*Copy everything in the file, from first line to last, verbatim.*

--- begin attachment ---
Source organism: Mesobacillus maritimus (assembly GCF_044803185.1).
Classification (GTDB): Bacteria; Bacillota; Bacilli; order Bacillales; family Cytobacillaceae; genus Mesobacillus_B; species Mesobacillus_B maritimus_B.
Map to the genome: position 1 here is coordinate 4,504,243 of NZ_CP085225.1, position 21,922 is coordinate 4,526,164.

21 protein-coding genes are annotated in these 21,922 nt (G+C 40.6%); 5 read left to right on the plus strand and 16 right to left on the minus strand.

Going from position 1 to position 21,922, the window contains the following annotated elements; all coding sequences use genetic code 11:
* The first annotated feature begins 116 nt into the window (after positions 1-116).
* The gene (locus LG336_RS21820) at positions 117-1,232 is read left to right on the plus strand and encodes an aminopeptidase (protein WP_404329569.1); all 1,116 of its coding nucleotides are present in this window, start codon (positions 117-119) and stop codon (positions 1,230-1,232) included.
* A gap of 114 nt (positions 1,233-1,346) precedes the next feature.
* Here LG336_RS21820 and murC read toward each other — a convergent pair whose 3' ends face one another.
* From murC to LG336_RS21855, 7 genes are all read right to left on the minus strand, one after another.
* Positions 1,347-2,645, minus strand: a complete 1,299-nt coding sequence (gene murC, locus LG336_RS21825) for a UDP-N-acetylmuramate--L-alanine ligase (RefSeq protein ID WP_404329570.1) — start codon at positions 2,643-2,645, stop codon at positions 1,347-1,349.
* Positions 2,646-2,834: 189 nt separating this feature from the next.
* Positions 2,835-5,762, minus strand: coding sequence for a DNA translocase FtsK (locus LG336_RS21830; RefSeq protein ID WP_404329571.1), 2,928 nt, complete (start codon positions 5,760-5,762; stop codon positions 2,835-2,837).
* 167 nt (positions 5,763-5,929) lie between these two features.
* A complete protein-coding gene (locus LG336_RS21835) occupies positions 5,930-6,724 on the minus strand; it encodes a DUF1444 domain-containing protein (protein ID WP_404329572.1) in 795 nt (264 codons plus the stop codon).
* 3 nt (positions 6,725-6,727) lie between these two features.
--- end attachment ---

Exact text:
Source organism: Mesobacillus maritimus (assembly GCF_044803185.1).
Classification (GTDB): Bacteria; Bacillota; Bacilli; order Bacillales; family Cytobacillaceae; genus Mesobacillus_B; species Mesobacillus_B maritimus_B.
Map to the genome: position 1 here is coordinate 4,504,243 of NZ_CP085225.1, position 21,922 is coordinate 4,526,164.

21 protein-coding genes are annotated in these 21,922 nt (G+C 40.6%); 5 read left to right on the plus strand and 16 right to left on the minus strand.

Going from position 1 to position 21,922, the window contains the following annotated elements; all coding sequences use genetic code 11:
* The first annotated feature begins 116 nt into the window (after positions 1-116).
* The gene (locus LG336_RS21820) at positions 117-1,232 is read left to right on the plus strand and encodes an aminopeptidase (protein WP_404329569.1); all 1,116 of its coding nucleotides are present in this window, start codon (positions 117-119) and stop codon (positions 1,230-1,232) included.
* A gap of 114 nt (positions 1,233-1,346) precedes the next feature.
* Here LG336_RS21820 and murC read toward each other — a convergent pair whose 3' ends face one another.
* From murC to LG336_RS21855, 7 genes are all read right to left on the minus strand, one after another.
* Positions 1,347-2,645, minus strand: a complete 1,299-nt coding sequence (gene murC, locus LG336_RS21825) for a UDP-N-acetylmuramate--L-alanine ligase (RefSeq protein ID WP_404329570.1) — start codon at positions 2,643-2,645, stop codon at positions 1,347-1,349.
* Positions 2,646-2,834: 189 nt separating this feature from the next.
* Positions 2,835-5,762, minus strand: coding sequence for a DNA translocase FtsK (locus LG336_RS21830; RefSeq protein ID WP_404329571.1), 2,928 nt, complete (start codon positions 5,760-5,762; stop codon positions 2,835-2,837).
* 167 nt (positions 5,763-5,929) lie between these two features.
* A complete protein-coding gene (locus LG336_RS21835) occupies positions 5,930-6,724 on the minus strand; it encodes a DUF1444 domain-containing protein (protein ID WP_404329572.1) in 795 nt (264 codons plus the stop codon).
* 3 nt (positions 6,725-6,727) lie between these two features.